20 February 2018
“We’d had an argument, Ettore and I. I was in Milan, he was in Naples. He called me from a restaurant on Piazza Dante and serenaded me over the phone. At a certain point the song, Reginella it was, says: “Now we don’t love each other anymore.” I put the phone down. He had to choose that one? It was just because he didn’t know the words.”
Barbara Radice tells us who was, who is Ettore Sottsass, the companion of a lifetime. A hundred years after his birth, on September 14, 1917, and ten after his death, on December 31, 2007, exhibitions, books, interviews and companies have been paying tribute to the architect, the designer, the photographer, the writer, the intellectual. From Phaidon, which has come out with a new edition of its monograph, to Adelphi, which has brought out a collection of his largely unpublished writings, Per qualcuno può essere lo spazio, edited by Matteo Codignola. From the Triennale di Milano, which has celebrated him with the exhibition There is a Planet (until March 11, 2018), conceived by Barbara Radice and staged with the collaboration of Michele De Lucchi and Christoph Radl, to the Centro Studi e Archivio della Comunicazione of the University of Parma, which has put on Ettore Sottsass. Oltre il design, curated by Francesca Zanella, with over 700 pieces, including models, drawings and sketches.
What is left of that love?
Love doesn’t disappear, the body goes away and I greatly miss the flesh, but not the flesh in the sexual sense. I miss seeing him, touching him with my hands. His laugh, his eyes, everything that is physical, that we take in with our senses. His presence remains, mysteriously. There’s what you sense and still feel. And then his energy has left traces everywhere. It has been, is, very tough without him.
Thirty years of life together. You a young critic, with a degree in art history, daughter of the painter Mario Radice, grown up with an artist father. He an architect and designer of international repute, 30 years older than you. How did you meet, when did it all start?
In Vittorio Gregotti’s studio. Vittorio was a commissioner at the Venice Biennale and was interviewing me for a job. Sottsass happened to drop in. Then I saw him again on a vaporetto in Venice.
And when you met him at Gregotti’s what did you think of him?
Nothing: hello, how do you do? Zilch. When we saw each other again on the vaporetto, he sat down next to me and said: “I’d like to take you out for dinner.” This is a fine one, I thought. I didn’t even know whether I would go.
And how come you did decide to go?
I don’t know. I got off at the Giglio. He said: “I’m at the Monaco, I’ll be waiting for you.” And I went.
You recently published a book dedicated to Ettore entitled Perché morte non ci separi (“Why Death Doesn’t Separate Us,” Mondadori Electa). I’d like to quote to you from a poem by Franco Erminio: “The first time wasn’t when we took our clothes off, but a few days before, while you were talking under a tree. I felt far-off zones of my body coming home.” What did you feel when you fell in love?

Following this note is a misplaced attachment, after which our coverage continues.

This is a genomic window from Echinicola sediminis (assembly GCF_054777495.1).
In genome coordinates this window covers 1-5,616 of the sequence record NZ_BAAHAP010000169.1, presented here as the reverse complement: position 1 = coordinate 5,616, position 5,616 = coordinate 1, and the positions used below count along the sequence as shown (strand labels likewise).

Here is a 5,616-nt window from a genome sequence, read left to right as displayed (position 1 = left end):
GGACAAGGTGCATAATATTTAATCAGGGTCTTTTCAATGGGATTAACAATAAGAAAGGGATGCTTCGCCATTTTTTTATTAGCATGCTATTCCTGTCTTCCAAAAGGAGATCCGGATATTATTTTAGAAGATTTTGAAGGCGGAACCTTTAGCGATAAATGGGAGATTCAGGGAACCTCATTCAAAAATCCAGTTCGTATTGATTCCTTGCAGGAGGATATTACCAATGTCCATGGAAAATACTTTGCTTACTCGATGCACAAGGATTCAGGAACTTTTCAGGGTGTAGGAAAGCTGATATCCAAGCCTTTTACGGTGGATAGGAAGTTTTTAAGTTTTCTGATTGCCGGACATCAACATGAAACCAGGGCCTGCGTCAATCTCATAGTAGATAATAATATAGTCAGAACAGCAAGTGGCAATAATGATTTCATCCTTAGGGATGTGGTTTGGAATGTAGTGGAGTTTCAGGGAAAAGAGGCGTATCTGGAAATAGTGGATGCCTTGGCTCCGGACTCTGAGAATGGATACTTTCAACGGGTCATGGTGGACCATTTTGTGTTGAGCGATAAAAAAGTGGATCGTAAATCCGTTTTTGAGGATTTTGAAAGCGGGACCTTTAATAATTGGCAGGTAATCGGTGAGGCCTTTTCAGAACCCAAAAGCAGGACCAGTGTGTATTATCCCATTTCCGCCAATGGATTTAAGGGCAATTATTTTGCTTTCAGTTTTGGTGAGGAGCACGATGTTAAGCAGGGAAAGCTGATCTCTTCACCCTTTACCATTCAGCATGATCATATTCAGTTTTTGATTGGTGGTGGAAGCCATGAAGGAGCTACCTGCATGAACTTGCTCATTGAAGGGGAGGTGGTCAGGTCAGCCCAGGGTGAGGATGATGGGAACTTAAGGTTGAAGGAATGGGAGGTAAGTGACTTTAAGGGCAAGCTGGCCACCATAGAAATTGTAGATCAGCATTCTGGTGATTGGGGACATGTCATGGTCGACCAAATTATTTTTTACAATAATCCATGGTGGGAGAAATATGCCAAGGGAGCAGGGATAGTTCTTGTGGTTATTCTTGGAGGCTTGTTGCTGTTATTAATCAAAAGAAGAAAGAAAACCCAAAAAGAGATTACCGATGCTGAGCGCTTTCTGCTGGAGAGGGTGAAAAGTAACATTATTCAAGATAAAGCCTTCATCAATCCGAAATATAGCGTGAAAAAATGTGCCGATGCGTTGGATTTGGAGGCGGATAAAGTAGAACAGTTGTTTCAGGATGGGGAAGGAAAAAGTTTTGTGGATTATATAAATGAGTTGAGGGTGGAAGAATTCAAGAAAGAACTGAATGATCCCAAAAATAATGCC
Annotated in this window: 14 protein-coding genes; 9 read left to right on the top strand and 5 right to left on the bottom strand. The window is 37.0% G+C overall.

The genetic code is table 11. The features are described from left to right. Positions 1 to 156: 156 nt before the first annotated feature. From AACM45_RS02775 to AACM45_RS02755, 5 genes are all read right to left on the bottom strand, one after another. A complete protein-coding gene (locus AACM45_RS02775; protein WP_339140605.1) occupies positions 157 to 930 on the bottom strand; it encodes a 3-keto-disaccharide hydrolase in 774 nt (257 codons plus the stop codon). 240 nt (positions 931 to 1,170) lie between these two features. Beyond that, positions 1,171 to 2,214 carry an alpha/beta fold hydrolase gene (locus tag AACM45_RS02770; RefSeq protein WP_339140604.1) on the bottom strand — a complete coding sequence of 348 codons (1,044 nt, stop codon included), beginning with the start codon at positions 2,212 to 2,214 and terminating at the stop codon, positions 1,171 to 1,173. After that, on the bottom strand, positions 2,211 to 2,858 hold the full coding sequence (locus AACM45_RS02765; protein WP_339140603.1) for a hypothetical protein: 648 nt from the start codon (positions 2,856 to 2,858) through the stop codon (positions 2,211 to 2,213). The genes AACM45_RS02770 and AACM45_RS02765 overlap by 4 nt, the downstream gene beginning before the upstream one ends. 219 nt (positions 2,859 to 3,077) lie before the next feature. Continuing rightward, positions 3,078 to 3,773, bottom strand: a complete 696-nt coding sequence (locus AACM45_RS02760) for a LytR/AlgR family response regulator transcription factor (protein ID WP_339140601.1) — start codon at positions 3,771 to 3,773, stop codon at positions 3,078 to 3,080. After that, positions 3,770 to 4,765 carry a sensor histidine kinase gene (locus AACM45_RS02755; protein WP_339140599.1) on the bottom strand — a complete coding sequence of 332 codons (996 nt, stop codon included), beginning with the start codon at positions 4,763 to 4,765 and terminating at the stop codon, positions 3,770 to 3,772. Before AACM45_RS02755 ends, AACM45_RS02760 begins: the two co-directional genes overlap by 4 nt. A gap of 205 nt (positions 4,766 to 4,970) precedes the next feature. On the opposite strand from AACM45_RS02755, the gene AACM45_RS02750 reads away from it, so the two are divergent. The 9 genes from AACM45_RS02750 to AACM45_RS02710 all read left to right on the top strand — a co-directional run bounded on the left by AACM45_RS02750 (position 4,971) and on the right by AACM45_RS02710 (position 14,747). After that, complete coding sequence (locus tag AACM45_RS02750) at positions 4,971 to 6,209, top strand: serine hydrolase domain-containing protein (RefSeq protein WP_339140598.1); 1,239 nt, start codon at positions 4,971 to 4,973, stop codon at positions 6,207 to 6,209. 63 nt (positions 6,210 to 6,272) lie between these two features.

It’s a beautiful poem. I don’t know when I fell in love. Ettore was in Venice for work and he was always inviting me to dinner. Afterward we used to go to Danieli’s to drink vodka and I thought he was just a lonely man. I was thirty years younger and he talked all the time about his wife and his lover. The last thing I imagined was that he was coming on to me. I thought he was attractive, likeable, charming and that he wanted company.
It didn’t even occur to you?
To me no. But one day my sister came to see me in Venice and I showed her a drawing by Ettore. It was of a person wearing a T-shirt with the name Barbara written on it who was diving into the lagoon from the window of Ca’ Giustinian, where I was working. I thought I was the person who was jumping into the sea. And my sister said: “Are you dumb or something? Can’t you see that it’s him, not you, and that he’s courting you? “The hell he’s courting me when he’s thirty years older than me, and has a wife and lover too,” I answered. One day he invited me to have dinner on Mont Blanc, another crazy idea. Then, at the end of the summer, I wrote something about a work of his entitled Metafore. Immediately afterward he called me and asked me to dinner. And there, in the end, I told myself that perhaps my sister was right.
Did you realize he was in love?
No, but I felt that he liked me. We went out for dinner in Milan and got drunk at Charlie Max, a club. He’d taken his shoes off to dance and the waiters brought him them back on a tray. Perhaps that was the moment we understood there was something between us: both of us were innocent or foolish, I don’t know which.
Or filled with wonder.
Or filled with wonder, and that’s how it went. There was a sense of belonging. The feeling of always being on the same side, looking in the same direction.
Had there been other love affairs before Sottsass?
Yes, but I’m not going to talk about them.
There’s something very striking that Ettore wrote about you in Scritto di notte. “Barbara’s body is beautiful, slim, a real animal body, firm, not at all athletic, but natural, perfect, feminine, with her sex set between her thighs like a precious stone. Her arms move in the air, it’s not clear why, perhaps to embrace the sky for the whole space of the horizon.”